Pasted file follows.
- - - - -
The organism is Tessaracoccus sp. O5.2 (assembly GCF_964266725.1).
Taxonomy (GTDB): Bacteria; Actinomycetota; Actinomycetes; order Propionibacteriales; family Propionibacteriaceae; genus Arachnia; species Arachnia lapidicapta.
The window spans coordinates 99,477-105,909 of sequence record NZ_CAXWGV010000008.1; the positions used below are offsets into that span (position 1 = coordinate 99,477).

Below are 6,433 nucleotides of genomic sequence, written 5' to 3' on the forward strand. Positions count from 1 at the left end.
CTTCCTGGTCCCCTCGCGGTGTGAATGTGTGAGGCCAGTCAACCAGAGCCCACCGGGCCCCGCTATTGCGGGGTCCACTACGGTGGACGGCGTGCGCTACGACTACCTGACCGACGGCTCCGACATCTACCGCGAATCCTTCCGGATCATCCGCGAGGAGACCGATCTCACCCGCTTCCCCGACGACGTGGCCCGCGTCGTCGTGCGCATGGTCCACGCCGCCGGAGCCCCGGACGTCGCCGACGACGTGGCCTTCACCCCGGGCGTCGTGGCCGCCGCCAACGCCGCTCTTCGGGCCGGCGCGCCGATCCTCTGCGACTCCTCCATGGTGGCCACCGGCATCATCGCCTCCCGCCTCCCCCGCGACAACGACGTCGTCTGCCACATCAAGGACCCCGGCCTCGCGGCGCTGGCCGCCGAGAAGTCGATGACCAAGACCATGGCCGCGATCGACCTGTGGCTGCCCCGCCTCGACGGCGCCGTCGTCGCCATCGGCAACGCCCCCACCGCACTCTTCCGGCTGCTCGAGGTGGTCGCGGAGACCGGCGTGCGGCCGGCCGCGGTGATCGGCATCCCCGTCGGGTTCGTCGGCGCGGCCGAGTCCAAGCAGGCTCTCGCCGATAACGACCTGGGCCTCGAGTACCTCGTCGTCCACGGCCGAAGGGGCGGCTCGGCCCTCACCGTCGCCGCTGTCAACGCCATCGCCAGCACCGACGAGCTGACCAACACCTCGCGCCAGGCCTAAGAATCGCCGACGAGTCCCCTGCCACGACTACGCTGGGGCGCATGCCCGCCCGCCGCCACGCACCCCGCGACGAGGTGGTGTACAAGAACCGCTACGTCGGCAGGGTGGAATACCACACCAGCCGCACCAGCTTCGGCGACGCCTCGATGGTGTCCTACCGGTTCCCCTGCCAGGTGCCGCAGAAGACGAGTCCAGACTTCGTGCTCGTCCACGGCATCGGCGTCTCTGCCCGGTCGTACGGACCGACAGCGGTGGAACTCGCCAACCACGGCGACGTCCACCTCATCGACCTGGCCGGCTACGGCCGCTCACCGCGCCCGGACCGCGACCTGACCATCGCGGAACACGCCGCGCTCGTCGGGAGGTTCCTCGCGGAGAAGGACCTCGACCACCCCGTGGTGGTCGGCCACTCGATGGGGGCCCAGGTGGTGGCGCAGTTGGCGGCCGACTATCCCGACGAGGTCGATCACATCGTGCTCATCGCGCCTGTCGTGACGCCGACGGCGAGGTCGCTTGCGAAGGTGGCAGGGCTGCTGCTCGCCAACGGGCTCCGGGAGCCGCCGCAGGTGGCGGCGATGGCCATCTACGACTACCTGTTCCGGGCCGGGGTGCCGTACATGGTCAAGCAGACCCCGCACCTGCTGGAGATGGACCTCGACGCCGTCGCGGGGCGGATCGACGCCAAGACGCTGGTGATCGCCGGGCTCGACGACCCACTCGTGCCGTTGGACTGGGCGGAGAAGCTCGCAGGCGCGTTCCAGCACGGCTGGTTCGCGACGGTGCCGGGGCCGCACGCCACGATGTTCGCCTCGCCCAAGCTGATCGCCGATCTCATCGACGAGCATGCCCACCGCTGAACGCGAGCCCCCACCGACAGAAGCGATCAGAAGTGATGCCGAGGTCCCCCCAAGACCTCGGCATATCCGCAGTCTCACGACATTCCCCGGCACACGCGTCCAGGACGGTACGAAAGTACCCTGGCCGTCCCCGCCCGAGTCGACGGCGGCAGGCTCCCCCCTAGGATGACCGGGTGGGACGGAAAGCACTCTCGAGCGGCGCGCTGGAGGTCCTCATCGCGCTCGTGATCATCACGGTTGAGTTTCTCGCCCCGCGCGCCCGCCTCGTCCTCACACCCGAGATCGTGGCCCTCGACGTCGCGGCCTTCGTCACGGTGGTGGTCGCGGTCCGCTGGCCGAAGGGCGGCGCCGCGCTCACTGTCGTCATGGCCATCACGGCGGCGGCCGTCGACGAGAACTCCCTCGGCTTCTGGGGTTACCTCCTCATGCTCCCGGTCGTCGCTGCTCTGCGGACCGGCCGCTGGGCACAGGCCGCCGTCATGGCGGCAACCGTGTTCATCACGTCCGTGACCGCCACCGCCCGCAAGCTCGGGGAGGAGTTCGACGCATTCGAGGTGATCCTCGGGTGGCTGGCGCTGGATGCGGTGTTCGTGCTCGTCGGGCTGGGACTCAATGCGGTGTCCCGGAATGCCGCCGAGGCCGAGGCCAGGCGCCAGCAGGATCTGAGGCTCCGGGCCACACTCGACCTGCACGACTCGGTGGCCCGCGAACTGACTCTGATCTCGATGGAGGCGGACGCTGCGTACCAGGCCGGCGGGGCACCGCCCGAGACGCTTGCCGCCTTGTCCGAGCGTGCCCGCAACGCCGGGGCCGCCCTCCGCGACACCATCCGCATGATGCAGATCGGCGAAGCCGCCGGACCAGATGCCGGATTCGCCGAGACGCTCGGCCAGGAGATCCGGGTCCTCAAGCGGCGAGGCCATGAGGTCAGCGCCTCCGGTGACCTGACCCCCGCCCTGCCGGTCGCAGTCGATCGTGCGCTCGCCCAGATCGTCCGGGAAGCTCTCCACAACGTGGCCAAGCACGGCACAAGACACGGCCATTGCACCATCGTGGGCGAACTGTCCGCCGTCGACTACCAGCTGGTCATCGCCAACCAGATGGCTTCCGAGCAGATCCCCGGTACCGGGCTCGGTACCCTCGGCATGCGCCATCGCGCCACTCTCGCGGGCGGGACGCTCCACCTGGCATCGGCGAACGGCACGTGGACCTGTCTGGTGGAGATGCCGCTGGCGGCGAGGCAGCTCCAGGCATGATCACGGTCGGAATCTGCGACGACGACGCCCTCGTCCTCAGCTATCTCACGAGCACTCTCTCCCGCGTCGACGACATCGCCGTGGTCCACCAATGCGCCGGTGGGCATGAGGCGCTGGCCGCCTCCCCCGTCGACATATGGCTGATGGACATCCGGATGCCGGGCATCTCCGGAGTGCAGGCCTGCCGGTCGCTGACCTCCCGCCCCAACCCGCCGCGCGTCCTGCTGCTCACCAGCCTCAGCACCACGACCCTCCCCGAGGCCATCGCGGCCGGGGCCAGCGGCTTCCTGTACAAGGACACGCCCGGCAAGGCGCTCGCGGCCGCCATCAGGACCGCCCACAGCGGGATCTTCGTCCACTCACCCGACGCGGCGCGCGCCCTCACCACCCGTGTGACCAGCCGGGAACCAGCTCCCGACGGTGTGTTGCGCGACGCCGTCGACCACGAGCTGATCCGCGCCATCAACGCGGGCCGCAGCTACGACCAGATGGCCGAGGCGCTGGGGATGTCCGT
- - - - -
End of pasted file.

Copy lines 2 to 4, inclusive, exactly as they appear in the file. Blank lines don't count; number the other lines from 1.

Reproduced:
Taxonomy (GTDB): Bacteria; Actinomycetota; Actinomycetes; order Propionibacteriales; family Propionibacteriaceae; genus Arachnia; species Arachnia lapidicapta.
The window spans coordinates 99,477-105,909 of sequence record NZ_CAXWGV010000008.1; the positions used below are offsets into that span (position 1 = coordinate 99,477).

Below are 6,433 nucleotides of genomic sequence, written 5' to 3' on the forward strand. Positions count from 1 at the left end.